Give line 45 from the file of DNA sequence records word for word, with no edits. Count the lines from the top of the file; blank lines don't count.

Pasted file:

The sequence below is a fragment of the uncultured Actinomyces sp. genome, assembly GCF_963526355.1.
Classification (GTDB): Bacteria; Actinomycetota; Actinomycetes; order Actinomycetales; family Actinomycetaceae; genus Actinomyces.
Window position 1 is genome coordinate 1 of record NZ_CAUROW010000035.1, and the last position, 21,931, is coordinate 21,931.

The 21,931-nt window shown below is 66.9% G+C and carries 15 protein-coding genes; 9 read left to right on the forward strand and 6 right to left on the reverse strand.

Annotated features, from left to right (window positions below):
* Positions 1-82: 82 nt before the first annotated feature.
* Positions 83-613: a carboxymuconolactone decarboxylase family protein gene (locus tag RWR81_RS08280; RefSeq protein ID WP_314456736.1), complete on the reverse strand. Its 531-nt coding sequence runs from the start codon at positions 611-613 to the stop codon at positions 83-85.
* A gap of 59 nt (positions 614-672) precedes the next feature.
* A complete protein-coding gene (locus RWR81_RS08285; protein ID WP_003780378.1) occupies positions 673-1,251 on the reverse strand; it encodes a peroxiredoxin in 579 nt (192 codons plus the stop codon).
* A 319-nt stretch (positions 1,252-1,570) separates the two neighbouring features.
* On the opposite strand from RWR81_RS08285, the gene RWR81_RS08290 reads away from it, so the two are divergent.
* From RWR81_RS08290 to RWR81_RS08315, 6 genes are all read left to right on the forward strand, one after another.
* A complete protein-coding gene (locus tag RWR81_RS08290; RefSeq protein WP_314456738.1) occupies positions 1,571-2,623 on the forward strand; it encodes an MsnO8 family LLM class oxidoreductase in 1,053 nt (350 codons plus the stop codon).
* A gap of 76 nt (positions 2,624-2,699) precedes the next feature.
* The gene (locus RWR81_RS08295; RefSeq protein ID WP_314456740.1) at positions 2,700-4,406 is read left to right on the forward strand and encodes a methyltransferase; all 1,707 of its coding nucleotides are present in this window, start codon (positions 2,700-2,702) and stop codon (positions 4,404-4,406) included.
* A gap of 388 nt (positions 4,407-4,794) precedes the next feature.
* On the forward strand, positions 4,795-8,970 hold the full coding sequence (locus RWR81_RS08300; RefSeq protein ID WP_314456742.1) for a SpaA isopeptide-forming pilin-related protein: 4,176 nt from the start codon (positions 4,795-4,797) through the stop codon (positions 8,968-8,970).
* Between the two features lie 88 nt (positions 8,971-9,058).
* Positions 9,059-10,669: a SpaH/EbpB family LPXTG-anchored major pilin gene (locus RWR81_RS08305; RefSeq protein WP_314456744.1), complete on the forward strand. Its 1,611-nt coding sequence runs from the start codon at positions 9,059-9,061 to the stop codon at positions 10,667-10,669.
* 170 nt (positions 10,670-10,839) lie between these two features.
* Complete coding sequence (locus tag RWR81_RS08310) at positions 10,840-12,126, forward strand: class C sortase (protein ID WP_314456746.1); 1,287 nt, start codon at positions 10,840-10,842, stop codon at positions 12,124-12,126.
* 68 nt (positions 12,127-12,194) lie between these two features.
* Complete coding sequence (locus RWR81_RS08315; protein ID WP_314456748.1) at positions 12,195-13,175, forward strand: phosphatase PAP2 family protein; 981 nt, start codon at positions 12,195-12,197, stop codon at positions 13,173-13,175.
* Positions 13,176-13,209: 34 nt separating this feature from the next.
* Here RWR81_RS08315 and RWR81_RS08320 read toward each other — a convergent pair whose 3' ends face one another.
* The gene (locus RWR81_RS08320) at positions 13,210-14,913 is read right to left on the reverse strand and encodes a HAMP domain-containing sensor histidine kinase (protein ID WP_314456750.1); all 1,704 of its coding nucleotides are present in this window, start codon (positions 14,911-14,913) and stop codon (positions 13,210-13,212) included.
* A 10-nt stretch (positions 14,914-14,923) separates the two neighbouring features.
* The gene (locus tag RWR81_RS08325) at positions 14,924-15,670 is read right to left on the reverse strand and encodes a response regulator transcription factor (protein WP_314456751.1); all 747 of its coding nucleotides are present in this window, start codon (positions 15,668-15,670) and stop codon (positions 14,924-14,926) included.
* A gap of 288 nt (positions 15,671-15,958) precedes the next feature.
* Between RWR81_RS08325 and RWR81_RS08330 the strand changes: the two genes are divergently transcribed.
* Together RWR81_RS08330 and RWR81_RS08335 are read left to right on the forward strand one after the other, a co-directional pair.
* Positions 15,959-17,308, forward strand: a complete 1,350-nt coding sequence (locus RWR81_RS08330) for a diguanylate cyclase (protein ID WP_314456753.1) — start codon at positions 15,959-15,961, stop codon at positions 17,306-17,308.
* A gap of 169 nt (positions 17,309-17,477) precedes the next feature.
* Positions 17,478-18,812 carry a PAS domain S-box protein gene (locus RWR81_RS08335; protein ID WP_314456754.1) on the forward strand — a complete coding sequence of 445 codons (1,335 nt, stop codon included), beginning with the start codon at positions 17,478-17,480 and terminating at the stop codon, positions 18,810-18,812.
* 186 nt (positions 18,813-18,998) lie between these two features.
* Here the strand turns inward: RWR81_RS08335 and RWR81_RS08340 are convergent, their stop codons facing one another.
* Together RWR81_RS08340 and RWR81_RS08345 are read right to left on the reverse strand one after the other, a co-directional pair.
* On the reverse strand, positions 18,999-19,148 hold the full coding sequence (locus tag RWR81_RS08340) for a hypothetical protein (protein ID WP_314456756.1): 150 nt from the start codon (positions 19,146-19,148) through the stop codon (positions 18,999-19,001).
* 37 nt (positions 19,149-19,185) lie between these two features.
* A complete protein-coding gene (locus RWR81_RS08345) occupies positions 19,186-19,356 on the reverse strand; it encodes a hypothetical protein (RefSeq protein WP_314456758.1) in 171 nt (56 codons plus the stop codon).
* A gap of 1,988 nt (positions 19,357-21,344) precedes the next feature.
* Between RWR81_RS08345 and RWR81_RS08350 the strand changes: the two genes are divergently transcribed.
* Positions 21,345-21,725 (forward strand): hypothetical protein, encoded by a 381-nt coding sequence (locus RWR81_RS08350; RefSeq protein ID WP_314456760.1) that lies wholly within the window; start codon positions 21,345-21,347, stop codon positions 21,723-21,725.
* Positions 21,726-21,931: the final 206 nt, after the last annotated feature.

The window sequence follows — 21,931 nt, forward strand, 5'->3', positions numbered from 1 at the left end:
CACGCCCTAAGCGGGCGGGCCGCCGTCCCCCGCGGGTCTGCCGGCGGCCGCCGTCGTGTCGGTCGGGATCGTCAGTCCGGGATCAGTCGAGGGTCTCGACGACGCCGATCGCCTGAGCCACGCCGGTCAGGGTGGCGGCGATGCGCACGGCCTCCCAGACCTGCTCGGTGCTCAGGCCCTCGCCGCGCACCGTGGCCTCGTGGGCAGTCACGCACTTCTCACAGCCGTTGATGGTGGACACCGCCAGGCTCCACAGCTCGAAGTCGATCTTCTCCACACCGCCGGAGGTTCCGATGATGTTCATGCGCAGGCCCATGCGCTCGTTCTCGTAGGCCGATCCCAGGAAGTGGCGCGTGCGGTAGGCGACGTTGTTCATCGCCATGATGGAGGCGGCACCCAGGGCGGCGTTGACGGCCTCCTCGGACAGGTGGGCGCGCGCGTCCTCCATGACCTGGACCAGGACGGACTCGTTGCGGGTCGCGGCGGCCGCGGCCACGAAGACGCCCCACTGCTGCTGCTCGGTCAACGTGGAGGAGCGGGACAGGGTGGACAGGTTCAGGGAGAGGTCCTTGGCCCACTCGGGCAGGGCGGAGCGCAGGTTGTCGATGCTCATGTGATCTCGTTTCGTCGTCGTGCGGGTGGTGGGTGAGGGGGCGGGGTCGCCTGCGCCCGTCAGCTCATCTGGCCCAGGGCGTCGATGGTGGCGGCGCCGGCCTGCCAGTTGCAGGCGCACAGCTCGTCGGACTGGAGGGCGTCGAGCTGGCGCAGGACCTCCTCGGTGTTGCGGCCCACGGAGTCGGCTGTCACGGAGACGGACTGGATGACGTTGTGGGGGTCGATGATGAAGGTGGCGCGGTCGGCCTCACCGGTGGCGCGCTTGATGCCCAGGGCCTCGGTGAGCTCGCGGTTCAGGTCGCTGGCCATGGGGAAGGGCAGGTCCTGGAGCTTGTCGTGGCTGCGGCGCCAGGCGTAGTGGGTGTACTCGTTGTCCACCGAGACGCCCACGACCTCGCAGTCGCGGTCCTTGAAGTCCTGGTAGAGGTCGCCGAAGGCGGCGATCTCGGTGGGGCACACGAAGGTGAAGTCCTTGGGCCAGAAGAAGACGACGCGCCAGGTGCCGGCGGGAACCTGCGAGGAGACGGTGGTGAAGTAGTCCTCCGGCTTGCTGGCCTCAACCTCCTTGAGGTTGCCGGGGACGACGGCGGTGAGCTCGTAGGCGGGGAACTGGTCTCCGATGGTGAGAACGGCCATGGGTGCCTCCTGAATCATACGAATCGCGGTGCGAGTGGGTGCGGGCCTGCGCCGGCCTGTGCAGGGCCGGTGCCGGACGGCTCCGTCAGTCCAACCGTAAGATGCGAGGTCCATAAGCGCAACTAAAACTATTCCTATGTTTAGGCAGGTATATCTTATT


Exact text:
The window sequence follows — 21,931 nt, forward strand, 5'->3', positions numbered from 1 at the left end: